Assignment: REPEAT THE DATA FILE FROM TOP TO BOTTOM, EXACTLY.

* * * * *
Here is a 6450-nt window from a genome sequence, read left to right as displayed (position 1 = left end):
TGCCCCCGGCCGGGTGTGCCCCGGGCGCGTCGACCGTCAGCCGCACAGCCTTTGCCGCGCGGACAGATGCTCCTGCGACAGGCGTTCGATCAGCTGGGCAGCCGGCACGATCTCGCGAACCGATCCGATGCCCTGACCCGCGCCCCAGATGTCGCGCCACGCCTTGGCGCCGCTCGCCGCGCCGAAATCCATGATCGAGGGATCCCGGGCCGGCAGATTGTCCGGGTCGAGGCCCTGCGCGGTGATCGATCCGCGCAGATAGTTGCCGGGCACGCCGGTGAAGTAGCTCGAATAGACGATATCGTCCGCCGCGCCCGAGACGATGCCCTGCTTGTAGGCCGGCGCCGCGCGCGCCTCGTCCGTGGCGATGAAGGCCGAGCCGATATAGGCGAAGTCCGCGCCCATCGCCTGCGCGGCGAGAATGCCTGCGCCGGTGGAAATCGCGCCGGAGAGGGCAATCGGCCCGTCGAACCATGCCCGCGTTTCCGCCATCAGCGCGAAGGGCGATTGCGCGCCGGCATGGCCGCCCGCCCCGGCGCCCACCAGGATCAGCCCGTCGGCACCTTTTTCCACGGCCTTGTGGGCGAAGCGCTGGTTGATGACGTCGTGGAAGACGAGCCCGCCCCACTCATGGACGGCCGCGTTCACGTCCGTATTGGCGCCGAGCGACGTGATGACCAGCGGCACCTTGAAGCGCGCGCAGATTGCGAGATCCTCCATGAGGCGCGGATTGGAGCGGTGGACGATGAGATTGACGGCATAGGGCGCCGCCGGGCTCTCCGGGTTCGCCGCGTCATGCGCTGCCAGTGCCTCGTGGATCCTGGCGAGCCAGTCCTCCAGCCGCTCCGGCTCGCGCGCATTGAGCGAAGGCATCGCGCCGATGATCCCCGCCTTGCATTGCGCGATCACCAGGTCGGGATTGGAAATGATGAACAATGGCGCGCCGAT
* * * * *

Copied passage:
Here is a 6450-nt window from a genome sequence, read left to right as displayed (position 1 = left end):
TGCCCCCGGCCGGGTGTGCCCCGGGCGCGTCGACCGTCAGCCGCACAGCCTTTGCCGCGCGGACAGATGCTCCTGCGACAGGCGTTCGATCAGCTGGGCAGCCGGCACGATCTCGCGAACCGATCCGATGCCCTGACCCGCGCCCCAGATGTCGCGCCACGCCTTGGCGCCGCTCGCCGCGCCGAAATCCATGATCGAGGGATCCCGGGCCGGCAGATTGTCCGGGTCGAGGCCCTGCGCGGTGATCGATCCGCGCAGATAGTTGCCGGGCACGCCGGTGAAGTAGCTCGAATAGACGATATCGTCCGCCGCGCCCGAGACGATGCCCTGCTTGTAGGCCGGCGCCGCGCGCGCCTCGTCCGTGGCGATGAAGGCCGAGCCGATATAGGCGAAGTCCGCGCCCATCGCCTGCGCGGCGAGAATGCCTGCGCCGGTGGAAATCGCGCCGGAGAGGGCAATCGGCCCGTCGAACCATGCCCGCGTTTCCGCCATCAGCGCGAAGGGCGATTGCGCGCCGGCATGGCCGCCCGCCCCGGCGCCCACCAGGATCAGCCCGTCGGCACCTTTTTCCACGGCCTTGTGGGCGAAGCGCTGGTTGATGACGTCGTGGAAGACGAGCCCGCCCCACTCATGGACGGCCGCGTTCACGTCCGTATTGGCGCCGAGCGACGTGATGACCAGCGGCACCTTGAAGCGCGCGCAGATTGCGAGATCCTCCATGAGGCGCGGATTGGAGCGGTGGACGATGAGATTGACGGCATAGGGCGCCGCCGGGCTCTCCGGGTTCGCCGCGTCATGCGCTGCCAGTGCCTCGTGGATCCTGGCGAGCCAGTCCTCCAGCCGCTCCGGCTCGCGCGCATTGAGCGAAGGCATCGCGCCGATGATCCCCGCCTTGCATTGCGCGATCACCAGGTCGGGATTGGAAATGATGAACAATGGCGCGCCGAT